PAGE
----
Whitecaps FC U-17 BMO MLS Academy boys headed to the playoffs

From coaching locally in youth soccer programs to being named a BMO MLS Academy head coach at Vancouver Whitecaps FC, Scott Howey has seen a great deal in the pathway for players.

Howey himself always had a dream of reaching the professional level as a player growing up. But in the process, he shifted gears towards the coaching aspect of the sport while maintaining the competitive edge he craved from a young age.

"The same rush I used to get from playing, I started to get from coaching and just sort of fell in love with it from there."

That drive for success is something that he feeds into his players as he pushes them to meet their potential.

As head coach of the Whitecaps FC U-17 MLS Academy boys, he has seen that same hunger from his team.

This season was always going to be a challenging one. Due to the COVID-19 pandemic, his players did not play any competitive matches in the MLS NEXT academy league for the past two years.

But little by little they rounded into form after returning to league play in April, and this month they clinched a spot in the upcoming MLS NEXT Cup Playoffs.

"There was always lots of positives that we had throughout the games, it was just about trying to put a complete game together, which took us some time," said Howey, "All those games, travel and things we just hadn't been experiencing for two years, took its toll at the start and it was a big challenge for them to find that consistency."

It's been a process of gaining experiences to better themselves. It's something that Howey has always valued.

2021.09.25 Caps Boys U15 v Seattle_hr_281

The journey

Howey began coaching in summer camps during high school in North Vancouver and later began working for local soccer programs to further develop his coaching skillset.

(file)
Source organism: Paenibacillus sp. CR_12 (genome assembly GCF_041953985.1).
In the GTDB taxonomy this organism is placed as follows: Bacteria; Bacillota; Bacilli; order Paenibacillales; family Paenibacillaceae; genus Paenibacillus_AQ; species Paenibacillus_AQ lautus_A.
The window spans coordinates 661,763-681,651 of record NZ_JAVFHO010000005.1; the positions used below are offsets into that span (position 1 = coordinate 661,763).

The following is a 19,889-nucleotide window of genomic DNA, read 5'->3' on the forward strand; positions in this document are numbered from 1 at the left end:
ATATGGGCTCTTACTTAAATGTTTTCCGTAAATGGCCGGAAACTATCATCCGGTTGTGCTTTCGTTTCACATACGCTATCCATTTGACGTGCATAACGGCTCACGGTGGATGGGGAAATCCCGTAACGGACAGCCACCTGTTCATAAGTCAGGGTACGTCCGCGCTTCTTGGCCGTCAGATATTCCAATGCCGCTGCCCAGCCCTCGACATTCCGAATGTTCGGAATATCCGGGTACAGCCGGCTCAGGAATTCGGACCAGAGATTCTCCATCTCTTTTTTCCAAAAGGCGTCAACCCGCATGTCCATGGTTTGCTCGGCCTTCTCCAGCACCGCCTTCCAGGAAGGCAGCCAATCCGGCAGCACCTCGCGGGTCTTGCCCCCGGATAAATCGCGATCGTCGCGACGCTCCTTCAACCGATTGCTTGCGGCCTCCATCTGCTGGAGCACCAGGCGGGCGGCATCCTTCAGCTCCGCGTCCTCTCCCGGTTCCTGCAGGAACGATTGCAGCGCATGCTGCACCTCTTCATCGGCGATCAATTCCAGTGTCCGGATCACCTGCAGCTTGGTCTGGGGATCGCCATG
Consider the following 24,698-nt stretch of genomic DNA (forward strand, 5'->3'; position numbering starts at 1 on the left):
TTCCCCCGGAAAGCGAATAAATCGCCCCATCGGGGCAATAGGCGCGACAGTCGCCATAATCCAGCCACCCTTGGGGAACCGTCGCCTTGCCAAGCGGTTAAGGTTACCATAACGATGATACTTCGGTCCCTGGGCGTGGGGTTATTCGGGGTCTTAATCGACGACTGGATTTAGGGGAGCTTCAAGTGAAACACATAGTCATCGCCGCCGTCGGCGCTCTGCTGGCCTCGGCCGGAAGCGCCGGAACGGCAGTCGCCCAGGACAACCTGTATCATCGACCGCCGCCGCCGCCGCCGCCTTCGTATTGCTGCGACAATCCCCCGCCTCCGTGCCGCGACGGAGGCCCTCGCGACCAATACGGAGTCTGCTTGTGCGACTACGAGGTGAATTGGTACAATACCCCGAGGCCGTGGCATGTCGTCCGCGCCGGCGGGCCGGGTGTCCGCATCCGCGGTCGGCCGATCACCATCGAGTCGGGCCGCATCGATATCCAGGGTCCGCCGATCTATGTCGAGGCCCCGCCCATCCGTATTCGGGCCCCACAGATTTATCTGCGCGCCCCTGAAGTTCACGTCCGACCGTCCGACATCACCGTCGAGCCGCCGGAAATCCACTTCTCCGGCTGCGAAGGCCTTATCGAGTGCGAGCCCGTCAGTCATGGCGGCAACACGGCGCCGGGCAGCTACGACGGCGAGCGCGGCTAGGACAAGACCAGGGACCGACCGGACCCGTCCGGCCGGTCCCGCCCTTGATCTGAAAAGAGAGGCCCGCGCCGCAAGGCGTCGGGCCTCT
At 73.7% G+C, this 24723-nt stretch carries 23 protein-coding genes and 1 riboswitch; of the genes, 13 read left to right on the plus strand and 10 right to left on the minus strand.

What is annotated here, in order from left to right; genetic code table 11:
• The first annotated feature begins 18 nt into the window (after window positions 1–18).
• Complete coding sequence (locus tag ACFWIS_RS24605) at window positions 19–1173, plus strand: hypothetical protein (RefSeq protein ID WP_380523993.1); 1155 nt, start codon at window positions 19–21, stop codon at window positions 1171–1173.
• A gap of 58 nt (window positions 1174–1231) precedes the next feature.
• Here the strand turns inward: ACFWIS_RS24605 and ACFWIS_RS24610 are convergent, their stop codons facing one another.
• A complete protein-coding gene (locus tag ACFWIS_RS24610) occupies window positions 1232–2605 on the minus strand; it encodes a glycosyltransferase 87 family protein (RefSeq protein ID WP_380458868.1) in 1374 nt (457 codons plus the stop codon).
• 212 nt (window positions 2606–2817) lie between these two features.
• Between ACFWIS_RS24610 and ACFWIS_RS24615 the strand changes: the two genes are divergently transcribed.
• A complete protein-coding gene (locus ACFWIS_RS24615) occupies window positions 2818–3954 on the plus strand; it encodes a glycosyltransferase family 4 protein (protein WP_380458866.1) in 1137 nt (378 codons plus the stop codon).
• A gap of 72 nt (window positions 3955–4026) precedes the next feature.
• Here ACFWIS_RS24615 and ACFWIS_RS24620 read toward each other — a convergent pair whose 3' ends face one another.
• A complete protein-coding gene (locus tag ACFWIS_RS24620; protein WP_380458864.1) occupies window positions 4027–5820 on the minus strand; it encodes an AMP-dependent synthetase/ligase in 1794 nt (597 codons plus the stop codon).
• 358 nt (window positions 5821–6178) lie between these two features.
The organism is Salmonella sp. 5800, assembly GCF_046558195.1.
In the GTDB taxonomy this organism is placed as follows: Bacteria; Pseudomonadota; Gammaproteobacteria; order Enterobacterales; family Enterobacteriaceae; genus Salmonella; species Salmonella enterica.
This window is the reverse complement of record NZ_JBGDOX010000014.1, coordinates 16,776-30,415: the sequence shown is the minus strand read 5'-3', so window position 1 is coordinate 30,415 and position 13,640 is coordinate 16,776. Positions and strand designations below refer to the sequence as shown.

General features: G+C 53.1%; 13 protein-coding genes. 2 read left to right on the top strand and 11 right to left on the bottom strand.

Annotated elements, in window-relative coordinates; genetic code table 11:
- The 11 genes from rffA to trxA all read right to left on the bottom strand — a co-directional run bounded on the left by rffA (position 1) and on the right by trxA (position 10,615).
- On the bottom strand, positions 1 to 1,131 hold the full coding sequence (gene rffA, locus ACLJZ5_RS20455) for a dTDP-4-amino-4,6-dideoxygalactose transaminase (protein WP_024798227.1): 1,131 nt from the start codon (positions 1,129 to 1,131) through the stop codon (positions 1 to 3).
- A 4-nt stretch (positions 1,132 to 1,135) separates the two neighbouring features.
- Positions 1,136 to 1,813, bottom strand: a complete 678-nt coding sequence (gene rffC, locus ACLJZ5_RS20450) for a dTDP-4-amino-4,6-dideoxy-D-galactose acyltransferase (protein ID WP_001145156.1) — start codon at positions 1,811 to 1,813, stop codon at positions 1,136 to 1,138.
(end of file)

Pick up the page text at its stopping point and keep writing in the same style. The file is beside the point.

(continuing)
Since then, he has gone on to work with European Football School, Langley United Soccer Association, North Shore Soccer Development Centre, Kwantlen Polytechnic University, BC Soccer, Guildford Athletic, UBC and Surrey United SC, where he was assistant technical director.

Howey says plenty of coaches have had an impact during his career, with each of them giving him core foundations he still carries on into his coaching today.

“I don't know if I could name one single person, in each different stage of my coaching journey there was always somebody there,” said Howey, “They've all provided me with different opportunities and mentorships. All of those guys have had big impacts at the different stages I was at as a coach.”

After five years as assistant technical director with Surrey United SC, Howey joined the ‘Caps in July 2016 as an assistant coach of the U-14/U-15 Residency boys team.

With a strong first impression, that August he was named head coach of the U-14 boys team.

Throughout his time with the ‘Caps, Howey has seen a number of young players develop and progress at the club. He takes great pride in seeing some of the players from that U-14 group now finding their feet as they start their professional careers, including players like first team signed defender Matteo Campagna, WFC2 midfielder Jay Herdman, and recent Homegrown signing and MLS debutant Max Anchor.

Helping bring up the youth is one of Howey’s favourite parts of the job.

“It's cool, we all play a role in their development, so it's awesome to see some of them starting to get professional minutes,” explained Howey, “It's great to see those guys fulfilling their potential. That's the best part of youth development, of course. Winning games is nice along the way, but ultimately, it's about getting as many players to meet their potential.”

Gearing up for the playoffs

Howey will look to take his U-17 team as far as possible in the playoffs.

"We all want to do as well as we can in the playoffs, we'd love to win the MLS NEXT Cup, of course."

But he again highlights the long-term goal of continuing to push his players to reach their full potential.

"It's a great time to be a young player [in Canada] because there's so many different avenues now that they can continue to try to make a living in the game. Ultimately, I want to see how many of them can do that and I'll be lucky if one day I can turn on the television and be watching one, two, four or five of them."